Ben Minto (former audio director and sound designer at EA Dice) and now company director and supervising sound designer at Sweet Justice Sound reflects on bringing the sound of Star Wars Battlefront to life, the fans’ favourite sonic moments, his pet peeves in game sound, and how immersive audio is changing the gaming landscape.
You were the sound director for Star Wars Battlefront at EA Dice, which has elements that we all recognise as being a part of the franchise’s sonic universe. Where did you start in terms of mapping out a sonic foundation for the landscape in order to design the sound?
The interesting thing is the first Battlefront came out just before The Force Awakens, so it was this idea of – let's go back to the original trilogy from the ‘70s and early 80s. I think I was one of the few people on the team who was actually born before the Star Wars titles!
There's always this idea of: how do you up-res things? How do you take things that were obviously recorded on tape – maybe in mono. There's not a lot of variety to that. How do you take those roots and then expand it to bring up the fidelity overall?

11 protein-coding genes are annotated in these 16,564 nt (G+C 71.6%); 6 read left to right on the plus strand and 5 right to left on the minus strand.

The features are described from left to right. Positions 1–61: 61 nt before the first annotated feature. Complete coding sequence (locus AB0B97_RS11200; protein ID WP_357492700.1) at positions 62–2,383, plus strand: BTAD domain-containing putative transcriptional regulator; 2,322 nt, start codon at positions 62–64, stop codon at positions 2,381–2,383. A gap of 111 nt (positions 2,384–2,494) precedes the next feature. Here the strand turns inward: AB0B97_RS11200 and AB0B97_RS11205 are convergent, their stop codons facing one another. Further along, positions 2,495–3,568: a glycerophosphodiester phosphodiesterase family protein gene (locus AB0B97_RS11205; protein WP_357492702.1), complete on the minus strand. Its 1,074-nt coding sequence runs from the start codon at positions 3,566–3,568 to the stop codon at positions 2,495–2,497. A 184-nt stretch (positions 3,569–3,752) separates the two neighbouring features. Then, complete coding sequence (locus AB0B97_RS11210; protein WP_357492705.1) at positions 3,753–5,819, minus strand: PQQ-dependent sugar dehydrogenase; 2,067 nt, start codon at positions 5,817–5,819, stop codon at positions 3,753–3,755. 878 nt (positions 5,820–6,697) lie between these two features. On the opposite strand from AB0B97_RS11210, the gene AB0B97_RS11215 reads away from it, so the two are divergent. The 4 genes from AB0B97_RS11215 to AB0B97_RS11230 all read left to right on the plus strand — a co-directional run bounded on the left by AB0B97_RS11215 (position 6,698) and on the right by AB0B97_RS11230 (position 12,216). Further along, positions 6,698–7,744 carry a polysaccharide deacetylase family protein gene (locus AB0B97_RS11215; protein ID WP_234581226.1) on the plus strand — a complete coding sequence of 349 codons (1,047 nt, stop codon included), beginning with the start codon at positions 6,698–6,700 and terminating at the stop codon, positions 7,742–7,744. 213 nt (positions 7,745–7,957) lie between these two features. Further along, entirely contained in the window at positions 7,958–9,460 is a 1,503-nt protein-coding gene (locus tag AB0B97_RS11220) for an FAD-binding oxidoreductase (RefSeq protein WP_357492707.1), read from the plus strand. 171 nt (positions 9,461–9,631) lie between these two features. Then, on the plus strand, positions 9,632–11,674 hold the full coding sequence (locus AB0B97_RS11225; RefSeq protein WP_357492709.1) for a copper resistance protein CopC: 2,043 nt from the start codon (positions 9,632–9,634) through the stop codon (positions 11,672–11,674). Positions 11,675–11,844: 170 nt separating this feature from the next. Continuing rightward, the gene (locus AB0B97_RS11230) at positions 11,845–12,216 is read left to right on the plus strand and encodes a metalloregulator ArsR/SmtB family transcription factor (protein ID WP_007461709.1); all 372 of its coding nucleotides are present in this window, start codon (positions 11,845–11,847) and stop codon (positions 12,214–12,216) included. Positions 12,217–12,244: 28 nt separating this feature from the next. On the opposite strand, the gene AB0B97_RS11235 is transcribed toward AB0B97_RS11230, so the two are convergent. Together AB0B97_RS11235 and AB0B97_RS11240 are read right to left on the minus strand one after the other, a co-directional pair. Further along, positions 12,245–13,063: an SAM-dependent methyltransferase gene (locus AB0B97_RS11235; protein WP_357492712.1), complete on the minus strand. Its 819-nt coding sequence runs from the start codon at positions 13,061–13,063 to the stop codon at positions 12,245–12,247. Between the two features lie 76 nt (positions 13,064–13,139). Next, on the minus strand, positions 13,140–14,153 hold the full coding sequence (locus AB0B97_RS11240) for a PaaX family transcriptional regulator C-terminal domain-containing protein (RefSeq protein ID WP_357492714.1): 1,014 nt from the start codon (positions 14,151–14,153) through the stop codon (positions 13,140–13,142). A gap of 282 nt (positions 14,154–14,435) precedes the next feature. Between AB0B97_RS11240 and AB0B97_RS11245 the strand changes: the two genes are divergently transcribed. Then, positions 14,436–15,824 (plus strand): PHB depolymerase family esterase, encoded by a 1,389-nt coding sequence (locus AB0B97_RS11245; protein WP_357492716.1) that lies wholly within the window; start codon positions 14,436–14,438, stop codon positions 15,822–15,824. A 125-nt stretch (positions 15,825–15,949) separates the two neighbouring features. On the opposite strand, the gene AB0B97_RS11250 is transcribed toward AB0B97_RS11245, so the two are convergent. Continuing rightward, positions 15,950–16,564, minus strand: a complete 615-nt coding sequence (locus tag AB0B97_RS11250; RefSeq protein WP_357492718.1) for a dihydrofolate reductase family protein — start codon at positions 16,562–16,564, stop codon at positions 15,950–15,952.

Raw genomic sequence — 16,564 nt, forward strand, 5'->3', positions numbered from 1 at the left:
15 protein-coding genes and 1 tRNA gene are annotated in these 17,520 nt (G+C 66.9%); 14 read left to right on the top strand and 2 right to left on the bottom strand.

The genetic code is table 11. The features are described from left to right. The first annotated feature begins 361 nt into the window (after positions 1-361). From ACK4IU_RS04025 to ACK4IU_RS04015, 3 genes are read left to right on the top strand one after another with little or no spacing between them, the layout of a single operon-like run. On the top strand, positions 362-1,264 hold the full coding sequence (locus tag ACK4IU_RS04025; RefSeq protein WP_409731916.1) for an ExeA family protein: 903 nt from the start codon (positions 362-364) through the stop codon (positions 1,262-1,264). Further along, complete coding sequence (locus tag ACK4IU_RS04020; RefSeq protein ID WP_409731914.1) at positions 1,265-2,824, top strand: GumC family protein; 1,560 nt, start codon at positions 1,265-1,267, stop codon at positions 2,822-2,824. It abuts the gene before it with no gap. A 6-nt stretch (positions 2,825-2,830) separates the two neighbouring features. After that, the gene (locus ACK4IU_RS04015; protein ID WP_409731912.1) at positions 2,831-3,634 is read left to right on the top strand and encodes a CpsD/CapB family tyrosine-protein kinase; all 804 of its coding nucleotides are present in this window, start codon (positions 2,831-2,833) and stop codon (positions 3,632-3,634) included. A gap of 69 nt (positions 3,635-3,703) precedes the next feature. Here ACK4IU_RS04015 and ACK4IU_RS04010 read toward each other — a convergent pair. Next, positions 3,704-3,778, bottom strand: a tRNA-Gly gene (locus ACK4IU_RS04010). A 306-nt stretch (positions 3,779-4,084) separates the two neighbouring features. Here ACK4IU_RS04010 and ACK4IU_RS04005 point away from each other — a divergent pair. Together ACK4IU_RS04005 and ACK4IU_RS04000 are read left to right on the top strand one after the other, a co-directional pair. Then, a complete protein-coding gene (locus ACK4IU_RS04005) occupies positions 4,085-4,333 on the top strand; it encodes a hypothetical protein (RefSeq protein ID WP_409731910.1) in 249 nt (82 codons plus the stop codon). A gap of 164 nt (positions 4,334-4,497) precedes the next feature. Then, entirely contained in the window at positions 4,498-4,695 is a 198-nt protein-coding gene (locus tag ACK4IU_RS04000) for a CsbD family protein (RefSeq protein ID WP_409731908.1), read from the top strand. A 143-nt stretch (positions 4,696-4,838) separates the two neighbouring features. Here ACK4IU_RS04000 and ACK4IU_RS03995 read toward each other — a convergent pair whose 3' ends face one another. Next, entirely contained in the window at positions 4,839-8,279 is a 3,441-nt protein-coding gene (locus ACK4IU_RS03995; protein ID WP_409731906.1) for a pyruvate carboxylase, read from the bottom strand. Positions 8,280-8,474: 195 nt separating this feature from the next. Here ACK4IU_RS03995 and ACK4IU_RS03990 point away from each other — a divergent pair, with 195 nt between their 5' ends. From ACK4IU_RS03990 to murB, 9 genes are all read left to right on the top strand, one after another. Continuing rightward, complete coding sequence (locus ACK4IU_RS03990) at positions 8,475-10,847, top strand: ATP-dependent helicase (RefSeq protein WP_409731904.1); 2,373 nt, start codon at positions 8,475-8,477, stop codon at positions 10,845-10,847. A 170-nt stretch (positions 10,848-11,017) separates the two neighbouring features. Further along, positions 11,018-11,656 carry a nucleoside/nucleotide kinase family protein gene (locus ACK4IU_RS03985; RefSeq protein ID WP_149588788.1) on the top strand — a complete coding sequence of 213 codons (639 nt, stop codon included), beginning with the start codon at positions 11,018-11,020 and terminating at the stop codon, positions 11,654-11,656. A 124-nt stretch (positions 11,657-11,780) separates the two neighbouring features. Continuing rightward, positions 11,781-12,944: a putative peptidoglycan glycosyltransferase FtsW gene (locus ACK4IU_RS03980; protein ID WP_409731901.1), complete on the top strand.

We were super fortunate early on to go over and visit the ranch at Skywalker Sound to ask Ben Burtt and Matt Wood questions, like how would they approach it, and could we have access to the film stems in the original recordings?
If we asked for material and they had it, they would supply it to us. We had these ingredients to start from the original different, iconic Star Wars sounds, but we needed to expand and build upon those so that we could cover all the areas needed in the game.
The titles I was working on before Battlefield, they're modern military hardware, but based in the world where the sound propagates through the world in the way there's destruction and in the way people interact with environments.
So if you remove the idea of your starting ingredients, be in military hardware, and replace it with Star Wars’ iconic sounds, you can almost use a very similar process like, “Okay, here's the blaster sound, but here's how we ground the blaster in the world; here's how we affect the sound of the blaster with distance so it becomes readable like a blaster, and that's about 50 metres away in a building”.
People said, “Don't you feel really constrained?” And actually that was great. It's like, “Okay, it has to sound like the films” – you don't have to reinvent anything, you don't have to come up with a brand new lightsaber sound. What you have to try and do is make the game sound like the film, which obviously is a challenge in itself!